“We, the community, wanted to have it honoured in some way, a little bit more unconventional way.”Author of the article:Amanda ShortPublishing date:Aug 15, 2021 • 15 hours ago • 2 minute read • Join the conversation
It’s easy to tell you’re in the right place driving to Baitur Rahmat Mosque. Heading east on Highway 16, the top of the mosque — the largest in Saskatchewan — peeks over the overpass and signals it’s time to exit.
But pulling onto the portion of Glazier Road leading up to Baitur Rahmat, there’s now another important marker of its presence in Saskatoon.
On Saturday, the mosque unveiled a new street sign designating the portion of road leading up to it as Ahmadiyya Crescent.
Ehsan Chaudhary hopes it will guide people from across the city, and beyond, to the mosque’s doors.
“First God has blessed us with a beautiful mosque, And now he has blessed us with a beautiful sign to go through, so people can easily go to Google and know where this mosque is,” he said.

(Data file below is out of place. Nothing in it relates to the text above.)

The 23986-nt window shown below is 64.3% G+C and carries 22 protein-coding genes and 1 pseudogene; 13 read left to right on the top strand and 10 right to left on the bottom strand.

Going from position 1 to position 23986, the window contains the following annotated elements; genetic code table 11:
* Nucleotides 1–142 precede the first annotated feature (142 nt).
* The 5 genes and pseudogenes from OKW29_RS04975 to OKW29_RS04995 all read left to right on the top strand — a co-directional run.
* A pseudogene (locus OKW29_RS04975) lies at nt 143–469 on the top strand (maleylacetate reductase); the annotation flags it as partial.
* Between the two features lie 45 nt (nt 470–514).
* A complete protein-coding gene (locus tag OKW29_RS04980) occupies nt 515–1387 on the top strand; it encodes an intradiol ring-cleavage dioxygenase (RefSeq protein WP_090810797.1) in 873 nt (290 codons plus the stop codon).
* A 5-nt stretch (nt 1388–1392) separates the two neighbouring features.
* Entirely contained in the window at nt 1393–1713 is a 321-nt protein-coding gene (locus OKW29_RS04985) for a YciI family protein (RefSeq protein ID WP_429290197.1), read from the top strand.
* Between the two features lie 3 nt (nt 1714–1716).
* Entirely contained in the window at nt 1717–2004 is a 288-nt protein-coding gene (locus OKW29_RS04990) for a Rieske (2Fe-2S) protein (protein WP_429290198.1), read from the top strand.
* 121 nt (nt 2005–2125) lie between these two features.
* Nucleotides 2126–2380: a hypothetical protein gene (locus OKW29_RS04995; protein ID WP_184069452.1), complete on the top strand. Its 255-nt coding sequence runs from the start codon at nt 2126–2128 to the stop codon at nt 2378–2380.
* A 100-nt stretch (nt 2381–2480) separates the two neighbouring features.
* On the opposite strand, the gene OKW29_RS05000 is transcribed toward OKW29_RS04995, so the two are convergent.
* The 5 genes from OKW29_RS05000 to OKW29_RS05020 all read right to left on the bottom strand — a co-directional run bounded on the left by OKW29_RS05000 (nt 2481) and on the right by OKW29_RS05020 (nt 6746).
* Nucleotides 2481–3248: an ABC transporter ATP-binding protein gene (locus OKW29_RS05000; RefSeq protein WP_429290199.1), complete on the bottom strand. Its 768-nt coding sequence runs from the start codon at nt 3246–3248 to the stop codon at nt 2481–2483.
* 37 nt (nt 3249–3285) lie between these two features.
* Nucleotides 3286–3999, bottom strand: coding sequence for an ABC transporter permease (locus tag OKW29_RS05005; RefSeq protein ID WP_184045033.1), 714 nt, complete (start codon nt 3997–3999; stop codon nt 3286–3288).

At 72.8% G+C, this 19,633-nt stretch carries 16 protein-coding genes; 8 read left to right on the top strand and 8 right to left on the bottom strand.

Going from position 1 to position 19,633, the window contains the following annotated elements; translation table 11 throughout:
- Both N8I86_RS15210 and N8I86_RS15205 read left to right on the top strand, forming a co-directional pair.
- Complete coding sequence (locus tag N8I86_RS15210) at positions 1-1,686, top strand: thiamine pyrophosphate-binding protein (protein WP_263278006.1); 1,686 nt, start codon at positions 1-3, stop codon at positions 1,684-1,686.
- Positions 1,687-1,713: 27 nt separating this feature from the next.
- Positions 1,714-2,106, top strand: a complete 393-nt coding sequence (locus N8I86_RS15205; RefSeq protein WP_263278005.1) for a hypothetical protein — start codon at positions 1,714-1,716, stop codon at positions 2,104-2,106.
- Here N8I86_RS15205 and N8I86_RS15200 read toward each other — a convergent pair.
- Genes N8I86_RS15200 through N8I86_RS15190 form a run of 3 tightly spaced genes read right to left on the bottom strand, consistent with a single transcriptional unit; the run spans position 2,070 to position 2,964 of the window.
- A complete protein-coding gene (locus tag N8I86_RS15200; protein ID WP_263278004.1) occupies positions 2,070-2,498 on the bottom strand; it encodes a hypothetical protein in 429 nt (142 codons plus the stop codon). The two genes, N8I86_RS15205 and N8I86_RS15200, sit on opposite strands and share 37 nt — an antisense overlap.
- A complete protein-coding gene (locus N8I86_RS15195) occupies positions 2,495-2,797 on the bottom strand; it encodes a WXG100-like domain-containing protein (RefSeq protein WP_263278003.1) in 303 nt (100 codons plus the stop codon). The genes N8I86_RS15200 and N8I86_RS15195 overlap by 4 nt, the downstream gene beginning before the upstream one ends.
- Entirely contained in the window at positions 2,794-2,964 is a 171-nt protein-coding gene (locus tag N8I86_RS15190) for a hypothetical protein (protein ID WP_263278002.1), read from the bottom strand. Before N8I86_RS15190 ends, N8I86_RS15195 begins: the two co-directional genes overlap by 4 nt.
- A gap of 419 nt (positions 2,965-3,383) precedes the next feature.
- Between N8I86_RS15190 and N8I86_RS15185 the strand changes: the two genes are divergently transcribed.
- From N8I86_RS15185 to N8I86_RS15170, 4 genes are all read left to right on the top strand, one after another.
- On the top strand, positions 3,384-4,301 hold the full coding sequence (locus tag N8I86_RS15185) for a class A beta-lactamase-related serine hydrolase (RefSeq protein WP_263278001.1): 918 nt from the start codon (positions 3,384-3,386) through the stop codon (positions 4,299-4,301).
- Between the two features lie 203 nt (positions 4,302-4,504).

Chaudhary joined a number of dignitaries in uncovering the street sign. The land was purchased 45 years ago, and he’s dreamt of a mosque being there ever since.
“We did the sod turning ceremony at that time, and we were waiting for this,” he said.
The unveiling was followed by remarks from a number of dignitaries and a community barbecue at the mosque.
Ahmadiyya Muslim Jama’at Saskatoon spokesman Mubarik Syed said the process to have the name change — which applies to the portion of Glazier Road forming a loop in front of the mosque — took a few years of working with the RM of Corman Park after its council unanimously approved the change in 2019.
Aside from guiding people to Baitur Rahmat, which opened in 2017, the sign serves as a symbol of the mosque’s “historic presence,” Syed said.
“We, the community, wanted to have it honoured in some way, a little bit more unconventional way,” he said.
The celebration comes after over a year of missed gatherings and celebrations, with the first in-person Eid gathering in the city since the pandemic began taking place last month.
Syed said people are excited to be able to congregate, in any form, at the mosque.
“We wanted to make sure that we celebrate that with this get together, he said. “During last 17-18 months, we have had so many big events that we could not celebrate, we had a we had the month of Ramadan and many others that we were unable to celebrate at the mosque.
“So this is a very good time, a very good excuse, to get together.”